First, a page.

Learning to say no to others

2009-02-24 00:00

Many times, I have found my brother from another mother at a crossroads. It’s not that his junkheap of a car had stalled, as usual, and he needed help. It is because he had been asked to do something he really didn’t want to do or had no time for, and found it difficult to say “no”.

He told me that he would feel guilty if he said “no”. Jokingly, I told him to advertise himself as “volunteer 24/7, phone call away”. While I was teasing him, he confided in me that the situation makes him feel as helpless as the Zim dollar. Many times, he has had to make unwanted concessions or meet unreasonable demands. “How do you say ‘no’ without losing the deal or destroying that valued relationship,” he lamented.

One time, his boss asked him to work overtime when he had planned to take his wife and children for a Friday-night outing. And when his long-awaited loan was approved by the finance office, his friend asked him to lend him some money from that loan. Another time his brother asked him if he could borrow his newly bought cellphone for a week.

I advised him that he shouldn’t be afraid to say no. It doesn’t reject the person, it simply refuses the request and there are many ways of doing that without feeling guilty about it. The first thing is to identify the emotional hooks that are getting in your way. If a friend or relative asks you for a favour, are you afraid that he or she will never speak to you again if you say no? What if you say no to an employer’s request? Do you fear being victimised or fired? If you say no to your lecturer, do you anticipate getting a bad grade in the course? After identifying the negative expectations, the next step is to be realistic about them. If you say no to a relative or friend’s request, they will be disappointed but your relationship is not contingent on this. He or she will likely respect you more for having said no clearly.

It’s normally reasonable to refuse when it’s inconvenient for you. If you agree you will probably feel dissatisfied with yourself or even angry and resent the other person, and this may come across non-verbally, in missing deadlines, being unpleasant or silent. When I am in a difficult situation and am unsure of what I want to say or how I want to say it, I always give myself time by telling the other person: “Can I get back to you? I will have to check my schedule,” or “I have had a few things come up and need to deal with those first.” In some cases, no matter how you say no, some people persist like a scratched DVD movie. You may need to get their attention by touching them and saying: “You seem to be invested in getting me to agree, but I have said no and I really mean it,” or “I would like to do that for you but I have other commitments.”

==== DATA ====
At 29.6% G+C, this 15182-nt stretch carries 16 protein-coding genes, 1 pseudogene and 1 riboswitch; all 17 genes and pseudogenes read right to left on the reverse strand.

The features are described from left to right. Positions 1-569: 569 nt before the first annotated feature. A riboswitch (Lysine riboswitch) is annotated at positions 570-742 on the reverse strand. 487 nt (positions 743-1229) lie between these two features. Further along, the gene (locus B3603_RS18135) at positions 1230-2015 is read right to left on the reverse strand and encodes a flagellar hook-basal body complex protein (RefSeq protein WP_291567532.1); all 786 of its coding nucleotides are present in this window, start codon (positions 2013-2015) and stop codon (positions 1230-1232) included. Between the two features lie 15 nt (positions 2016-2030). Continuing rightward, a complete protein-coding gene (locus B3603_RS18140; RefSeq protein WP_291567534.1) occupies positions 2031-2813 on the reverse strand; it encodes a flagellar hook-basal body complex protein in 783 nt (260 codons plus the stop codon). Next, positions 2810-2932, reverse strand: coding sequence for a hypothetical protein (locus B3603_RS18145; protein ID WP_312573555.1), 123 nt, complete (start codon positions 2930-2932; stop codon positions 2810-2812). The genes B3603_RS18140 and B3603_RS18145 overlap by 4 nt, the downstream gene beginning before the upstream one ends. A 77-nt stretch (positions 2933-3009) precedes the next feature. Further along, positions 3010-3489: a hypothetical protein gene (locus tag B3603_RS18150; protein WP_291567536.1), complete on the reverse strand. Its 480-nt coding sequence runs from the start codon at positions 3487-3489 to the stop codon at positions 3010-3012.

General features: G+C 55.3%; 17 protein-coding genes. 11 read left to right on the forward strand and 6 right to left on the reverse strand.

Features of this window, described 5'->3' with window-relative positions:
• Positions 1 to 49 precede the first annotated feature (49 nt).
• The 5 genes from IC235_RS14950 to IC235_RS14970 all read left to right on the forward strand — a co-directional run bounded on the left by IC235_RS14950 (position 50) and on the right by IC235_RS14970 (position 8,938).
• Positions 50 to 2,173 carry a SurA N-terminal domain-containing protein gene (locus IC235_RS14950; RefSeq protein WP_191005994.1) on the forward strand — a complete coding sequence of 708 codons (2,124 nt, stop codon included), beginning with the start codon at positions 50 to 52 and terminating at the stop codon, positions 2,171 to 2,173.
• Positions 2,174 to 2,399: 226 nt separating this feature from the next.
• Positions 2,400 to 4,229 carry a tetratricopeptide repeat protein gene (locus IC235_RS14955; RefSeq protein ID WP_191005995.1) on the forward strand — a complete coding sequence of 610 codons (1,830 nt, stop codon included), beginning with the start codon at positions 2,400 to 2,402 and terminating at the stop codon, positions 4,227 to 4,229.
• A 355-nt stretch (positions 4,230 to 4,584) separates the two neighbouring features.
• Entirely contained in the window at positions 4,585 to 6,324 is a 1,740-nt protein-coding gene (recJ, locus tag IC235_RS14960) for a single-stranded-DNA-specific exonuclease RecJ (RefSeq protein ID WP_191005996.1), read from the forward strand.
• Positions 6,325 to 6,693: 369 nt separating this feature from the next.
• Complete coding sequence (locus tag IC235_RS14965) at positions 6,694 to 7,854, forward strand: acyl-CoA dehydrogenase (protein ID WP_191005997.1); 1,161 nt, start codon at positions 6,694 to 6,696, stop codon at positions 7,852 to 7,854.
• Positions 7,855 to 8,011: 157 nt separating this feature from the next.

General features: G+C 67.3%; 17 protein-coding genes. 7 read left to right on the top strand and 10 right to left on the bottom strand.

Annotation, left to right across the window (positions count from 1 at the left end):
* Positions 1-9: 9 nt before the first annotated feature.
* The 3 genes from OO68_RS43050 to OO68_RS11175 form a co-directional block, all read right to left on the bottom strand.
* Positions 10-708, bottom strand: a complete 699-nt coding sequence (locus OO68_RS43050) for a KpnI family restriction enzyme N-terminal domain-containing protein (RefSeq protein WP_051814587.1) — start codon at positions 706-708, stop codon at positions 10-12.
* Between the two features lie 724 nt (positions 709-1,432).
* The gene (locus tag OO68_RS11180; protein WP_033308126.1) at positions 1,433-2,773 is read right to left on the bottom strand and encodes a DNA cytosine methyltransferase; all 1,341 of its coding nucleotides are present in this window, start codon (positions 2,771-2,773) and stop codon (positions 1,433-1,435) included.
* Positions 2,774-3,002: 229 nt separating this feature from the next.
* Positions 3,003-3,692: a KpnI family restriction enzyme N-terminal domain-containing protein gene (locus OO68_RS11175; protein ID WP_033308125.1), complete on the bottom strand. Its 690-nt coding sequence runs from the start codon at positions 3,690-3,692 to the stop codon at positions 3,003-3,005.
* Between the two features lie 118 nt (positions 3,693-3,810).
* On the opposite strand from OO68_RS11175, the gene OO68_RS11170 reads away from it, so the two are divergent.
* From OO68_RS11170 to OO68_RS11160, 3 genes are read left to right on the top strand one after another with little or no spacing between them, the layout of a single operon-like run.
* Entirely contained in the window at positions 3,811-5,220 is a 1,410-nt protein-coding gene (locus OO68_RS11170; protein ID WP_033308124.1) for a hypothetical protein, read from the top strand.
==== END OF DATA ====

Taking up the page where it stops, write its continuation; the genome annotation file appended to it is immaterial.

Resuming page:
It also doesn’t help to give “a convoy of excuses” when saying no. Rather look directly at the person and be to the point with a sense of assertiveness in your voice and manner. Also make sure that your non-verbal gestures mirror your verbal messages. You should make eye contact and your tone should be non-apologetic. Often people unknowingly nod their heads or smile and even sound apologetic when attempting to decline or refuse a request. This gives the other person a feeling that he or she still has a chance with you.

I related to my brother from another mother how my sister found herself baby-sitting our neighbour’s children even though she never wanted to. I had heard her complaining: “I really don’t want to spend Saturday night baby-sitting our neighbour’s three children. But when she asked me I couldn’t say no. So I just said ‘yes’. I wish I had time to think of an excuse.”

In some cases, provide an alternative or suggestions: “ I cannot do that today but how about next time?” or “How about asking so-and-so instead?” and “I won’t be able to do that, but I can show you how to do it.”

Saying no doesn’t mean that you are unco-operative or arrogant; it’s recognising your limits and being selective in what you choose to do.

• Tiema Haji Muindi is a Kenyan journalist based in Durban.

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